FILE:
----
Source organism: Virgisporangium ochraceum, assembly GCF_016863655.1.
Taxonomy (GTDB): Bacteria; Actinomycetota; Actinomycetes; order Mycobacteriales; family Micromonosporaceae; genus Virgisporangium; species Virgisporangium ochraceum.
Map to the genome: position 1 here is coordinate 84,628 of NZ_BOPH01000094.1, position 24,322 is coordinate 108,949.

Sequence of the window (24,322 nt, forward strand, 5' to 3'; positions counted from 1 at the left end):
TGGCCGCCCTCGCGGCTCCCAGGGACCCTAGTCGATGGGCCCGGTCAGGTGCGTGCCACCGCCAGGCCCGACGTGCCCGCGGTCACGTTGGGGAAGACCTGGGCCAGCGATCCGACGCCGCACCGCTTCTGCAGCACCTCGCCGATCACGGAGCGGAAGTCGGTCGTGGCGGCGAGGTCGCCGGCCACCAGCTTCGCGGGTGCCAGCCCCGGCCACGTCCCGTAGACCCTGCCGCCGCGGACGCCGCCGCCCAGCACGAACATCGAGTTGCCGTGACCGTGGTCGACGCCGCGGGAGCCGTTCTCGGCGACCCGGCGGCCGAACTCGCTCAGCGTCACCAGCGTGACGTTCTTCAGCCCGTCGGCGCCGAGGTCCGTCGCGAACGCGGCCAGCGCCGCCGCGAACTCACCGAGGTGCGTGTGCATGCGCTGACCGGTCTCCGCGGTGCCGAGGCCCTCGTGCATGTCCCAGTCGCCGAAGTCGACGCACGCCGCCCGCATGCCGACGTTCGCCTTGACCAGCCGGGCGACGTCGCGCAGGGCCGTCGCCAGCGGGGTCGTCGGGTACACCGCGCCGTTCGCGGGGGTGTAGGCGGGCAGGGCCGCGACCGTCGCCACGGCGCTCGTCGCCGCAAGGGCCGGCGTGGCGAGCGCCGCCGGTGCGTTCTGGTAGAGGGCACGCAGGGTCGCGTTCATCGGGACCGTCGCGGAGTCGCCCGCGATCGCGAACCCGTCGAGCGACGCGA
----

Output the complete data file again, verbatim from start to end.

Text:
Source organism: Virgisporangium ochraceum, assembly GCF_016863655.1.
Taxonomy (GTDB): Bacteria; Actinomycetota; Actinomycetes; order Mycobacteriales; family Micromonosporaceae; genus Virgisporangium; species Virgisporangium ochraceum.
Map to the genome: position 1 here is coordinate 84,628 of NZ_BOPH01000094.1, position 24,322 is coordinate 108,949.

Sequence of the window (24,322 nt, forward strand, 5' to 3'; positions counted from 1 at the left end):
TGGCCGCCCTCGCGGCTCCCAGGGACCCTAGTCGATGGGCCCGGTCAGGTGCGTGCCACCGCCAGGCCCGACGTGCCCGCGGTCACGTTGGGGAAGACCTGGGCCAGCGATCCGACGCCGCACCGCTTCTGCAGCACCTCGCCGATCACGGAGCGGAAGTCGGTCGTGGCGGCGAGGTCGCCGGCCACCAGCTTCGCGGGTGCCAGCCCCGGCCACGTCCCGTAGACCCTGCCGCCGCGGACGCCGCCGCCCAGCACGAACATCGAGTTGCCGTGACCGTGGTCGACGCCGCGGGAGCCGTTCTCGGCGACCCGGCGGCCGAACTCGCTCAGCGTCACCAGCGTGACGTTCTTCAGCCCGTCGGCGCCGAGGTCCGTCGCGAACGCGGCCAGCGCCGCCGCGAACTCACCGAGGTGCGTGTGCATGCGCTGACCGGTCTCCGCGGTGCCGAGGCCCTCGTGCATGTCCCAGTCGCCGAAGTCGACGCACGCCGCCCGCATGCCGACGTTCGCCTTGACCAGCCGGGCGACGTCGCGCAGGGCCGTCGCCAGCGGGGTCGTCGGGTACACCGCGCCGTTCGCGGGGGTGTAGGCGGGCAGGGCCGCGACCGTCGCCACGGCGCTCGTCGCCGCAAGGGCCGGCGTGGCGAGCGCCGCCGGTGCGTTCTGGTAGAGGGCACGCAGGGTCGCGTTCATCGGGACCGTCGCGGAGTCGCCCGCGATCGCGAACCCGTCGAGCGACGCGA